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When Emma* looks down the street in the housing estate where she is building her new home she sees finished houses with landscaped gardens and cars in the driveway.
Her neighbours have moved in, but work on her house and a neighbouring property, also being built by BGC, has stalled at plate height, with her builder BGC Housing Group blaming labour and material shortages for the delays in completing her home.
The builder blames labour and supplies shortages.Credit:Getty/Composite
“After two years I still don’t have a roof, and I’ve been told it will be another year before it’s finished,” she said.
“How can BGC blame the delays on labour and material shortages when all the other new builds, which had their land titled at the same time in early 2021, have been finished?”
Emma believes the delays could be because the construction giant, WA’s largest builder, signed on more clients than it could service in a reasonable time frame.
The situation has taken a huge personal toll on Emma and her family, forced to live apart while they wait for the keys to their new home.
“My young adult kids have been shipped off to their father and student accommodation because I can’t afford to pay both rent and mortgage payments anymore,” she said.
“I am bunking down with a friend and I am virtually homeless.
“I have been robbed of my dog, the last years with my kids and the so-called Building Bonus grant due to interest rate rises, rent rises and extra rent paid.”
It’s a story familiar to Katie*. For the past year she has been living in a lounge room at her partner’s parents’ small three-bedroom home. She is another client left homeless because of lengthy delays in finishing a build with BGC.
She signed up to build a home with the company in December 2020 and was told it would be completed in around nine months.
“We are now in December 2022 and I haven’t got a roof,” she said.
“Our build has taken so long that I didn’t re-sign the lease agreement on my rental because I thought I’d be in my house by now.”
Katie said the delays had taken a heavy toll on her mental health and her finances.
“BGC blamed the shortage on materials, then it was the skills shortage, yet people who received their land titles in the estate at the same time are already living in their new homes.”
WAtoday has been contacted by many other clients who have waited two years and some longer for their homes to be completed by BGC.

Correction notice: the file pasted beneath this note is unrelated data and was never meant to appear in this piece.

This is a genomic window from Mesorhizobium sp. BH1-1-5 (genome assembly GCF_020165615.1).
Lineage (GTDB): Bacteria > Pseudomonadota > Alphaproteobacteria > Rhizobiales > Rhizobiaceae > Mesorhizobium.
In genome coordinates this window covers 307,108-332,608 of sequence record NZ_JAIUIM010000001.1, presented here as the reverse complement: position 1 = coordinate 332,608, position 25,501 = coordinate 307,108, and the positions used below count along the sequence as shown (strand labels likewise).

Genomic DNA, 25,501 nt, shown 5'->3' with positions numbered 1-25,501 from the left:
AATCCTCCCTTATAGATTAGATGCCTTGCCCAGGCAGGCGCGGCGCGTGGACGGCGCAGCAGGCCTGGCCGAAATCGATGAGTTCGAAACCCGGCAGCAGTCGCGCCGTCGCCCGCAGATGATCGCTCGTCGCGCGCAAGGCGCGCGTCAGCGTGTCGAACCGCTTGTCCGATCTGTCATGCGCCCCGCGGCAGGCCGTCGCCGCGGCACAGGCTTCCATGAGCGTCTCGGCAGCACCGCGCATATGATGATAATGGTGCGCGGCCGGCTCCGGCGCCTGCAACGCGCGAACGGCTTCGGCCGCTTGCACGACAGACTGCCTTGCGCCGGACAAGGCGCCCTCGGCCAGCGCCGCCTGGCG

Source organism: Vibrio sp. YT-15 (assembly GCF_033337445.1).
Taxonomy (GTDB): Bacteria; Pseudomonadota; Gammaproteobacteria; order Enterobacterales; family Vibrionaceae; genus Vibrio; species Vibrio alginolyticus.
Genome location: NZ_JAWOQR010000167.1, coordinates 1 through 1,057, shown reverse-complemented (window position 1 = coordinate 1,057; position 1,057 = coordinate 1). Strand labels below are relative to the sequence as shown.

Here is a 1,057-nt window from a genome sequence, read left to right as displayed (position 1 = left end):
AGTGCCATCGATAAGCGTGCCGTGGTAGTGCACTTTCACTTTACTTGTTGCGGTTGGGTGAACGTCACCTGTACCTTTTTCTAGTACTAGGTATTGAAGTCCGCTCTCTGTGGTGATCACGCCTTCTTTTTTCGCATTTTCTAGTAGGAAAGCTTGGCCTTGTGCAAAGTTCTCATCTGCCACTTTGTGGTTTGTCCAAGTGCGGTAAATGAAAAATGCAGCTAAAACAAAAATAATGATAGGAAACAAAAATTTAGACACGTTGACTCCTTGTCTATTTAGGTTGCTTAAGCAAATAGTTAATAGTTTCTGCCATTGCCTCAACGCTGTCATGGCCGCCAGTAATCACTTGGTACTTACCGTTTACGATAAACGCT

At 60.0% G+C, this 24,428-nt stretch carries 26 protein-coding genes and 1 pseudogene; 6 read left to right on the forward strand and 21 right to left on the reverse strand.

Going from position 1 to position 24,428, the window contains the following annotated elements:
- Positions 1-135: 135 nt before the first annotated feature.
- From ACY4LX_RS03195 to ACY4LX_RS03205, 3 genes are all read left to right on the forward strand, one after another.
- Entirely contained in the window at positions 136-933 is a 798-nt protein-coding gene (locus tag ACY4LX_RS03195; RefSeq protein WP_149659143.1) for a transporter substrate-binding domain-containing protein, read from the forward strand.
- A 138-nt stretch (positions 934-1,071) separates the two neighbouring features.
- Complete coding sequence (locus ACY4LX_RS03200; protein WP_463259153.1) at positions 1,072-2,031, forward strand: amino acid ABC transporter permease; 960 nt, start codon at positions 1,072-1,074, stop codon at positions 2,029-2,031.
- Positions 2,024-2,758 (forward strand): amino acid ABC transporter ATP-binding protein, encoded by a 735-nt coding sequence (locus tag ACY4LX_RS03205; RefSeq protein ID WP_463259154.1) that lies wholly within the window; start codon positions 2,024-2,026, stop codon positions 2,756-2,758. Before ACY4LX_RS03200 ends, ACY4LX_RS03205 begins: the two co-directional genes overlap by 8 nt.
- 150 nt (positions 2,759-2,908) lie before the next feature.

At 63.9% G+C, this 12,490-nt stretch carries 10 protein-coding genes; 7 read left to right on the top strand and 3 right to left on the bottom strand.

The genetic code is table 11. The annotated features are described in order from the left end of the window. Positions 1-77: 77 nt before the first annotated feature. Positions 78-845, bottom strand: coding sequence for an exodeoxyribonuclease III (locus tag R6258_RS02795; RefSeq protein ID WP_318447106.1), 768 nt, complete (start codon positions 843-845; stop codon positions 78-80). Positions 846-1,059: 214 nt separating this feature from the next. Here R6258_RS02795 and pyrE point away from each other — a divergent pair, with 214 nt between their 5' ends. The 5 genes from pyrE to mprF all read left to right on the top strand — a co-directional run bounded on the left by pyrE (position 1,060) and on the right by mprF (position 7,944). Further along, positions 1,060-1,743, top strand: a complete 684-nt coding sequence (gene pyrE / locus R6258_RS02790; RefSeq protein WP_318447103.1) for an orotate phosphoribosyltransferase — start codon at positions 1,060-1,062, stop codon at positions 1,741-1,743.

Many are suffering financially – paying for their belongings to be in storage whilst also servicing a mortgage on their unfinished home, enduring multiple price increases on their build while at the same time being at the mercy of Perth’s tight rental market. They have no way of knowing how much longer they’ll be waiting.
Michelle Babicci signed a contract with BGC in August 2020 to build her home in Jindalee. She was told she would be in her new home by Christmas 2021.
“I’m still waiting,” she said.
“I was told in September 2021 I had to vacate my rental because the landlord was selling it, so I asked BGC how much longer will it take before the house would be finished.
“I never could get a date of them and still can’t. I’m told it might be before Christmas but nothing is confirmed.”
The retired dance teacher, who also has multiple sclerosis, said her life was in limbo while she waited for the property to be finished.
“Since September 2021 I’ve been paying $440 a month for my belongings to be in storage, I’ve now moved four times staying with my daughter on her couch and with friends. Soon I will have nowhere to stay.”
BGC Housing Group includes Aussie Living Homes, Homestart, Smart Homes for Living, Now Living, Terrace and Ventura South West. Commodore Homes remains under BGC Housing Group but was closed to new sales in June.
Hundreds of BGC Housing Group customers frustrated by lengthy delays to build a new home are launching a legal fight for compensation from the construction giant.
The current clients of WA’s largest and Australia’s fourth-largest home builder have secured Morgan Alteruthemeyer Legal Group to represent them and are sourcing litigation funding to bankroll a class action in the Federal Court.
A BGC spokeswoman defended its build times saying they were in line with current industry standards of between 18 and 24 months for construction.
“Residential construction across Australia has been impacted by severe labour and material shortages as a result of the pandemic,” she said.
*Names have been changed
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